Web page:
Above all, remember Fitzgerald's victims

Mark Thomas and Bruce Hudson, lost crew

Mark Thomas and Bruce Hudson, lost crew

As I sit and think of the crew of the Edmund Fitzgerald this cool and windy November evening, I think of what it is really all about. Why has the sinking become such a fascination of so many people? Surely the mystery has contributed to this, but for me, the stories of the 29 men lost on the Edmund Fitzgerald tell an even greater story: the value of family. A ship was not the only loss in 1975. Twenty-nine families mourned the loss of a loved one, and the memories of their loved ones will never be forgotten.

The Edmund Fitzgerald sank 40 years ago on November 10, 1975. All hands were lost, and no one to this day knows definitively what caused the sinking of the Fitzgerald. Was the cause a shoal? Did the cargo shift? While dozens of theories exist, many times one just as plausible as the other, on this fortieth anniversary what is more important than any answer to our questions are the legacies of the twenty-nine men on board.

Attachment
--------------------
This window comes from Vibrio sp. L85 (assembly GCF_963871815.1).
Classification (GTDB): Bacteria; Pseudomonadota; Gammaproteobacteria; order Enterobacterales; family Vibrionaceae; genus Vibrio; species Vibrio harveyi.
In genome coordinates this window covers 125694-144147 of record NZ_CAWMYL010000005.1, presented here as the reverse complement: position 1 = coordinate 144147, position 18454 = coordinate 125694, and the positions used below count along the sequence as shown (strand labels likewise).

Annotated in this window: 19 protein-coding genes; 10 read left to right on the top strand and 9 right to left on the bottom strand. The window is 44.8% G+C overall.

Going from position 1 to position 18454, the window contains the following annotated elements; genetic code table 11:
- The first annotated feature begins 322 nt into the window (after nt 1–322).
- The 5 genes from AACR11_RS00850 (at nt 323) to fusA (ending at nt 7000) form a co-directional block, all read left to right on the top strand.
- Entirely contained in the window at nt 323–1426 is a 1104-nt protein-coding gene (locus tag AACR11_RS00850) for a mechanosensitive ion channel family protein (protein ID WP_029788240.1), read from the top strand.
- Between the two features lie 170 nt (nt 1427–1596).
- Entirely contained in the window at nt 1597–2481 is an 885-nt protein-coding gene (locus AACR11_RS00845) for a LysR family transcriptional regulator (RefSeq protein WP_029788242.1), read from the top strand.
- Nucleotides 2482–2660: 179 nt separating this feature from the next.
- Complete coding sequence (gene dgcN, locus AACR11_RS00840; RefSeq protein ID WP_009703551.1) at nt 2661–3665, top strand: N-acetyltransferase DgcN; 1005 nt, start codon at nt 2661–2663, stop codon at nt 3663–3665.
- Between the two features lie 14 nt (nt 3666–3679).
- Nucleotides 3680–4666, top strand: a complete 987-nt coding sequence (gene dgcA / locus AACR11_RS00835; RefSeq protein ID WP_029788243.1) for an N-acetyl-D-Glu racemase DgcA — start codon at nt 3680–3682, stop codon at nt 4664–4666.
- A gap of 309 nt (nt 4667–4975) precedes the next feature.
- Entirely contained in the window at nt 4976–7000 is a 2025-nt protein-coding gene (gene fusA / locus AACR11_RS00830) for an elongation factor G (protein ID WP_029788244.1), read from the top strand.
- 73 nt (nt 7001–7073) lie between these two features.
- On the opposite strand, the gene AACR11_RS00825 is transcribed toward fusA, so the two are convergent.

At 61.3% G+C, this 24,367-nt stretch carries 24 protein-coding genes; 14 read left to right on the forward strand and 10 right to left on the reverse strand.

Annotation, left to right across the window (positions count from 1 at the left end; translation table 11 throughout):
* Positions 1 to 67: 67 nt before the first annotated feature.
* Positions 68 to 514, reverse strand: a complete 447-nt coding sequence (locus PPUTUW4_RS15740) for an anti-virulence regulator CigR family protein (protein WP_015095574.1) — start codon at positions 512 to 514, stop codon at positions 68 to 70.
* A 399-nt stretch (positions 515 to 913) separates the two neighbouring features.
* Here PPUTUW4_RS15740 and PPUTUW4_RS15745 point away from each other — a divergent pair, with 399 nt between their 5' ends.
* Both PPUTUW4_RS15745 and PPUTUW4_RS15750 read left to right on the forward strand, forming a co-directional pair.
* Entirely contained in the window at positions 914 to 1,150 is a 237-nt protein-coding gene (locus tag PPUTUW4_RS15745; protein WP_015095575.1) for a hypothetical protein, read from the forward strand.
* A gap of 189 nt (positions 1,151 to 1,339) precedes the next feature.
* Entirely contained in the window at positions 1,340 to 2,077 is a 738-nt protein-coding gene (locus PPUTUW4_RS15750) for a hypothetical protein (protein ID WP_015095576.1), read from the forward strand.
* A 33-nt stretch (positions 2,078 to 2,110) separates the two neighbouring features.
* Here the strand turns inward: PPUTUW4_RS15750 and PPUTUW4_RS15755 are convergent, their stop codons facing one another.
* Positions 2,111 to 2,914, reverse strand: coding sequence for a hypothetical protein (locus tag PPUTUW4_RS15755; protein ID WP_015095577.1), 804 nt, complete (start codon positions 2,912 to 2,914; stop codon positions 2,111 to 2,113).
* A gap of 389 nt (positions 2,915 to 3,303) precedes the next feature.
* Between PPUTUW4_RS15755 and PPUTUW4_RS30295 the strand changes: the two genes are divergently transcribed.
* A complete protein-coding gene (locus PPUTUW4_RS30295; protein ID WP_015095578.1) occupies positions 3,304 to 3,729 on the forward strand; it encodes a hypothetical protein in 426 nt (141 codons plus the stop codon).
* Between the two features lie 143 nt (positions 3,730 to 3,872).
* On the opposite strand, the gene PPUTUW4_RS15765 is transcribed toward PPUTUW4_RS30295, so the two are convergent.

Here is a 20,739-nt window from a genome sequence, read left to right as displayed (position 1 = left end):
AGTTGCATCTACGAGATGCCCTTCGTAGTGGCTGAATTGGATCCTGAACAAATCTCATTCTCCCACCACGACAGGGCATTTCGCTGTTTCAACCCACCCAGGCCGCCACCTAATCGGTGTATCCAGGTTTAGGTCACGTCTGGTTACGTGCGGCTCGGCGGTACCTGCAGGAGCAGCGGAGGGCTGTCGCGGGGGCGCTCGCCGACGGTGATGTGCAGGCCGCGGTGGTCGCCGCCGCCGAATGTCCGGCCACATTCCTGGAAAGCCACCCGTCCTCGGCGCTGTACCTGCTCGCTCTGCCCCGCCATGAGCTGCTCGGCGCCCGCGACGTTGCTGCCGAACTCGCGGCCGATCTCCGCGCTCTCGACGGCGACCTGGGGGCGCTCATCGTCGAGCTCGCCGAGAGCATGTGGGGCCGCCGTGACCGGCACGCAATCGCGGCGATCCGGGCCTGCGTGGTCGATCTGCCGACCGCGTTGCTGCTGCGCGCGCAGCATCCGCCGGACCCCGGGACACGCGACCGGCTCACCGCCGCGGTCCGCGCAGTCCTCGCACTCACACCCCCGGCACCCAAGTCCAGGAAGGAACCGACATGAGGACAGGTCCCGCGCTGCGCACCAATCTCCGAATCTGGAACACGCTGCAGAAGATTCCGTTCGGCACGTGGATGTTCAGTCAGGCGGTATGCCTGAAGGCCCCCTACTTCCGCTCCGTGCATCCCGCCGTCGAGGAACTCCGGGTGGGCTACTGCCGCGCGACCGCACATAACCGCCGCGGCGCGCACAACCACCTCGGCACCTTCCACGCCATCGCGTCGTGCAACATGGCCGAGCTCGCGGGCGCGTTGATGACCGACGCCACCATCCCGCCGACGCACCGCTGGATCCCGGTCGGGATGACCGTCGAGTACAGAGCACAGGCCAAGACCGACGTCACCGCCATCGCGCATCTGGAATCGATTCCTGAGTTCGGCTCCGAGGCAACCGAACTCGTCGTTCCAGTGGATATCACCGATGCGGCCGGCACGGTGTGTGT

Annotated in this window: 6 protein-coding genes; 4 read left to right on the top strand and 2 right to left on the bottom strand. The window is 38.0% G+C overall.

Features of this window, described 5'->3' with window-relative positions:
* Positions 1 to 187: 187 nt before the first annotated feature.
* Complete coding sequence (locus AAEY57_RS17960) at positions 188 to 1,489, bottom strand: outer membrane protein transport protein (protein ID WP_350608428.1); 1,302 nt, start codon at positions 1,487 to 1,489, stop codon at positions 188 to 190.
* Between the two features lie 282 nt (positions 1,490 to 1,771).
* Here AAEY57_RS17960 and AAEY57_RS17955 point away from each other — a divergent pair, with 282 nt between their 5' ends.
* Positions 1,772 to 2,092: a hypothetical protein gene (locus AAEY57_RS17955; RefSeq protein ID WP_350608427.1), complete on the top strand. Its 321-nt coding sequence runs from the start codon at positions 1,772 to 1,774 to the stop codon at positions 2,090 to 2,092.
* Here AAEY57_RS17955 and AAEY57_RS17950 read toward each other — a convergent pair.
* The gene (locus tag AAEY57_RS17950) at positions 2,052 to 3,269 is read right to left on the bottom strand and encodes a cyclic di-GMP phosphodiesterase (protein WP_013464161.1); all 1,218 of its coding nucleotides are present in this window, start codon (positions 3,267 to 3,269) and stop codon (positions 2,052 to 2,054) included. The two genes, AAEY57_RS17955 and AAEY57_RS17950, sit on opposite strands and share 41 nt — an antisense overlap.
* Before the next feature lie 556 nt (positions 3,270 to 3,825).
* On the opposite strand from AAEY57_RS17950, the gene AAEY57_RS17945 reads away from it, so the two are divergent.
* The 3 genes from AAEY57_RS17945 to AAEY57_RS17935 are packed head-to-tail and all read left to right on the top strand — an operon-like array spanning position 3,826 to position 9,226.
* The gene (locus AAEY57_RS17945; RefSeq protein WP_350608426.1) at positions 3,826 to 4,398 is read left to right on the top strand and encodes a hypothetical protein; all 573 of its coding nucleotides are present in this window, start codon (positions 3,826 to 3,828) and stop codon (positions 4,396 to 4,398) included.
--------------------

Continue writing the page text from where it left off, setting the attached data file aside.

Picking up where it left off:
They were fathers, they were brothers, and they were sons. They had a family like all of us, and like everyone who loses a loved one, the pain of their friends and families was quite real. On November 11, 1975, twenty-nine families woke up with fear and anger, questioning "why me?" They would never again see their father, their brother, or their son. Never again would the Christmas ham be carved by "Daddy." Never again would there be a Thanksgiving with your brother, or a birthday to celebrate with your son.

The sinking of the Edmund Fitzgerald took with it more than just a ship, it took with it 29 men who were loved, admired, and that will never be forgotten. As you remember the Edmund Fitzgerald, think less of the loss of a ship, and more of the loss of a brave crew. May the legend of 29 men live on...

Tim McCall
S.S. Edmund Fitzgerald Online

This article originally published November 8, 2005. Number of years since sinking changed to reflect passage of time.